Canada’s Toronto Ranked First for Women pursuing Careers

According to Bloomberg, Toronto is the best city in the world for career women.

The business newspaper looked at how 15 global locations ranked in terms of quality of life for women pursuing careers.

Safety, mobility, maternity, equality, and wealth were all evaluated.

Cities were picked based on their importance in the global industry and their ability to attract international talent. In each of the 15 cities, over 3,000 women between the ages of 18 and 60 were polled and asked questions that corresponded to each of the five pillars.

“Are women well-represented in leadership roles around me?” respondents were asked under the equality pillar, for example. “Can women compete equally for jobs with men?” was one of the questions they were asked under riches.

Toronto came out on top, with Sydney, Singapore, Paris, and London following closely behind. In terms of equality, motherhood, and wealth, Toronto came out on top. However, due to the city’s antiquated transportation system, it fared badly in terms of mobility.

For a variety of reasons, the topic of women’s job prospects is extremely important to newcomers.

Most immigrants arrive in Canada during their prime working years, on average. As a result, women are just as eager as men to work in occupations that are a good fit for their skills and to advance up the socioeconomic ladder.

Despite the fact that men continue to make up the majority of main applications for economic class immigrants to Canada, women are becoming a larger part of the population. This is significant for both women and policymakers in Canada. Even if the female is the male principal applicant’s spouse or partner, a Canadian government study reveals that they share human capital qualities with their partner (e.g., similar age, education, language skills, and work experience). Given their high levels of human capital, it is a realistic expectation among such women and policymakers that newcomer women be given a fair opportunity in the Canadian labor market.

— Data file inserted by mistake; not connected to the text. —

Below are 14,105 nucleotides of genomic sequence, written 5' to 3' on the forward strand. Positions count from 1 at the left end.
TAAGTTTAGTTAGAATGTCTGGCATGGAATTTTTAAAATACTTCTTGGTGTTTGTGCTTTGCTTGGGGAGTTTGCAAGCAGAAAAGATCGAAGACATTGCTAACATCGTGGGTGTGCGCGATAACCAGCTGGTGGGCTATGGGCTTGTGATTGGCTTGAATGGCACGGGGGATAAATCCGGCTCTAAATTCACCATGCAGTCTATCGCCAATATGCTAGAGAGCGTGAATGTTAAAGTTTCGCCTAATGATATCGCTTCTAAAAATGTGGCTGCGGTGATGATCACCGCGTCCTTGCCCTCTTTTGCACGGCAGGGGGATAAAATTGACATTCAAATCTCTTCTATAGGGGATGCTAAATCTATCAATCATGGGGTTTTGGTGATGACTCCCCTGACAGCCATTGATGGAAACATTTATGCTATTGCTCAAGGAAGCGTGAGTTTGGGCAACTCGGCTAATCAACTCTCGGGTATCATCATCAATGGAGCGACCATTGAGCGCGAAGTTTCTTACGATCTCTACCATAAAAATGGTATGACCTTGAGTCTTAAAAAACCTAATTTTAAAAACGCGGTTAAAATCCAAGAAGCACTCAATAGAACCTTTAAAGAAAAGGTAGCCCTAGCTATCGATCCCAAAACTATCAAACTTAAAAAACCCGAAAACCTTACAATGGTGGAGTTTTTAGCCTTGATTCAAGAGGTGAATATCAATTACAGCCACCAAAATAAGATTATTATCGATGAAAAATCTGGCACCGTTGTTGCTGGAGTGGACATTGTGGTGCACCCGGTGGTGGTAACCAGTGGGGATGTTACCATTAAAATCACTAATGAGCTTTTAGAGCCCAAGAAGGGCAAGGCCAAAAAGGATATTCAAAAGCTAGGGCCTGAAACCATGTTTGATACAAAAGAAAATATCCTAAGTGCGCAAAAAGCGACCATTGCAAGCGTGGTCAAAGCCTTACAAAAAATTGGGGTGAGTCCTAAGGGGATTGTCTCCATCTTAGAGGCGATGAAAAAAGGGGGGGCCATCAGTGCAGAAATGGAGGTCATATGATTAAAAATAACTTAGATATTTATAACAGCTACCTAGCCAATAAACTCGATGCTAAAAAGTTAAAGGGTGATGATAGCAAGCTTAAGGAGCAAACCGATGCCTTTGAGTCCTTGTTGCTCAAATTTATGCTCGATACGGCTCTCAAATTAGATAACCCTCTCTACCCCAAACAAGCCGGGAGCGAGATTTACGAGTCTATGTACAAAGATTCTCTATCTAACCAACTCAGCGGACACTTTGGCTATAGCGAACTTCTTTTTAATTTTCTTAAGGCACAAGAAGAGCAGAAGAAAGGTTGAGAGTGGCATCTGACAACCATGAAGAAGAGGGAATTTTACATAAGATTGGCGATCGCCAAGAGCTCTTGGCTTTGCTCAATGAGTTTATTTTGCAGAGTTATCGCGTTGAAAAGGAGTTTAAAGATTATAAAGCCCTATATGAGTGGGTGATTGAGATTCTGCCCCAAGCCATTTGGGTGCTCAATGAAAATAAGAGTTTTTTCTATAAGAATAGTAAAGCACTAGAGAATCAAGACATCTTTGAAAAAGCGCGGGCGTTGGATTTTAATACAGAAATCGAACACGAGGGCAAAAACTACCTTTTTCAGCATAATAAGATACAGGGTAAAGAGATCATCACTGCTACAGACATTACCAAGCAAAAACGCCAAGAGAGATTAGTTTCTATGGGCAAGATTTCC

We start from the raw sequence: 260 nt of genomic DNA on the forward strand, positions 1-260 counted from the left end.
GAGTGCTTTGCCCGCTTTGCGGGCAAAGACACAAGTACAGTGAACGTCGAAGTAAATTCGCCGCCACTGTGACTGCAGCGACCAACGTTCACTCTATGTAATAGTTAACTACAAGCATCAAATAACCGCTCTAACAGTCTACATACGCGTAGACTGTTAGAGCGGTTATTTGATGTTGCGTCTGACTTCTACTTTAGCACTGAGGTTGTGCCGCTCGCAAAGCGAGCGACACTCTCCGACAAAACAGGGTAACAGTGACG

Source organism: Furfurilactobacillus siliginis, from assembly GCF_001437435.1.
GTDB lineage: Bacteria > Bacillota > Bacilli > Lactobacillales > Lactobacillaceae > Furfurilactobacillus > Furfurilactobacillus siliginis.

Women’s economic integration is equally important for social integration and retention. According to Canadian studies, immigrant women’s poor labor market integration might lead to newcomer families relocating so that both partners can pursue better professional opportunities abroad.

Finally, in order to overcome its labor shortages, Canada must tap into as many talent sources as possible, both in the short and long term. Canada now has roughly 1 million job openings, and the country will continue to face labor shortages when the country’s 9 million baby boomers retire over the next decade. This means that policymakers and businesses will need to do a better job of matching under-represented employment groups with appropriate job opportunities, such as women, newcomer women, newcomers in general, Indigenous peoples, persons with disabilities, disenfranchised youth, and others.

The federal and provincial governments of Canada are working on a number of measures to help newcomer women integrate into the workforce. Since 2018, for example, Immigration, Refugees, and Citizenship Canada (IRCC) have been funding a number of experimental projects geared at assisting racialized newcomer women. The programs aim to “help racialized newcomer women find good, well-paying jobs that set them up for success in this country, by addressing the barriers they may face–gender- and race-based discrimination, precarious or low-income employment, lack of affordable child care, and weak social supports,” according to the IRCC.

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